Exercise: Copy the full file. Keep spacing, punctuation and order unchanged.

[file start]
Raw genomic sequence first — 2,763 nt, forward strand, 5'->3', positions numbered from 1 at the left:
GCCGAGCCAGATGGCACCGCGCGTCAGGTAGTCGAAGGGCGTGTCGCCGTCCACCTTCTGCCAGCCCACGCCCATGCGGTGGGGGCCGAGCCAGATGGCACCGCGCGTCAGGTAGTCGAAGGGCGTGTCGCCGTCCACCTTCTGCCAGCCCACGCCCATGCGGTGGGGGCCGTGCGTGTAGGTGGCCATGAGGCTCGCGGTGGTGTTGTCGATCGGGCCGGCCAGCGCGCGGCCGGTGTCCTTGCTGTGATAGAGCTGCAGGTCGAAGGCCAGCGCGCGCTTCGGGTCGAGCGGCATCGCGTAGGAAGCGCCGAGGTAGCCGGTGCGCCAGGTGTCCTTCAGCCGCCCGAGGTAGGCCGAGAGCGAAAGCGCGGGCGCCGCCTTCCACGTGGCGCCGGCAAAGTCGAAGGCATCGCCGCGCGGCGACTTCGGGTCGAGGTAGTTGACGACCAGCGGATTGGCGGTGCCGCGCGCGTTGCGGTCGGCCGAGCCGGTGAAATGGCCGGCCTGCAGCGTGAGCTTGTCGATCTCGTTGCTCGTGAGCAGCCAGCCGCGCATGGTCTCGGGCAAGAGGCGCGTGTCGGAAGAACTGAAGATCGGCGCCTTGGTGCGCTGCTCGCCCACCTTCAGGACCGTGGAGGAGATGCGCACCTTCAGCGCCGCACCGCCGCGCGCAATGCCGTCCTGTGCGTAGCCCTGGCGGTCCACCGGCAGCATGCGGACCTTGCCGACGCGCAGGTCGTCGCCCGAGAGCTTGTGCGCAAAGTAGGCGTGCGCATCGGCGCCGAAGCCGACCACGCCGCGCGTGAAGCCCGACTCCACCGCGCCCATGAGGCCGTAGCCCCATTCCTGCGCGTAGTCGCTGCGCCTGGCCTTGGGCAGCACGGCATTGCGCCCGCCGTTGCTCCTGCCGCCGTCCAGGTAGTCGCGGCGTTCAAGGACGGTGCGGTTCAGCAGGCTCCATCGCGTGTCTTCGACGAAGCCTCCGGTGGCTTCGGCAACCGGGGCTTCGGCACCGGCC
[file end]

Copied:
Raw genomic sequence first — 2,763 nt, forward strand, 5'->3', positions numbered from 1 at the left:
GCCGAGCCAGATGGCACCGCGCGTCAGGTAGTCGAAGGGCGTGTCGCCGTCCACCTTCTGCCAGCCCACGCCCATGCGGTGGGGGCCGAGCCAGATGGCACCGCGCGTCAGGTAGTCGAAGGGCGTGTCGCCGTCCACCTTCTGCCAGCCCACGCCCATGCGGTGGGGGCCGTGCGTGTAGGTGGCCATGAGGCTCGCGGTGGTGTTGTCGATCGGGCCGGCCAGCGCGCGGCCGGTGTCCTTGCTGTGATAGAGCTGCAGGTCGAAGGCCAGCGCGCGCTTCGGGTCGAGCGGCATCGCGTAGGAAGCGCCGAGGTAGCCGGTGCGCCAGGTGTCCTTCAGCCGCCCGAGGTAGGCCGAGAGCGAAAGCGCGGGCGCCGCCTTCCACGTGGCGCCGGCAAAGTCGAAGGCATCGCCGCGCGGCGACTTCGGGTCGAGGTAGTTGACGACCAGCGGATTGGCGGTGCCGCGCGCGTTGCGGTCGGCCGAGCCGGTGAAATGGCCGGCCTGCAGCGTGAGCTTGTCGATCTCGTTGCTCGTGAGCAGCCAGCCGCGCATGGTCTCGGGCAAGAGGCGCGTGTCGGAAGAACTGAAGATCGGCGCCTTGGTGCGCTGCTCGCCCACCTTCAGGACCGTGGAGGAGATGCGCACCTTCAGCGCCGCACCGCCGCGCGCAATGCCGTCCTGTGCGTAGCCCTGGCGGTCCACCGGCAGCATGCGGACCTTGCCGACGCGCAGGTCGTCGCCCGAGAGCTTGTGCGCAAAGTAGGCGTGCGCATCGGCGCCGAAGCCGACCACGCCGCGCGTGAAGCCCGACTCCACCGCGCCCATGAGGCCGTAGCCCCATTCCTGCGCGTAGTCGCTGCGCCTGGCCTTGGGCAGCACGGCATTGCGCCCGCCGTTGCTCCTGCCGCCGTCCAGGTAGTCGCGGCGTTCAAGGACGGTGCGGTTCAGCAGGCTCCATCGCGTGTCTTCGACGAAGCCTCCGGTGGCTTCGGCAACCGGGGCTTCGGCACCGGCC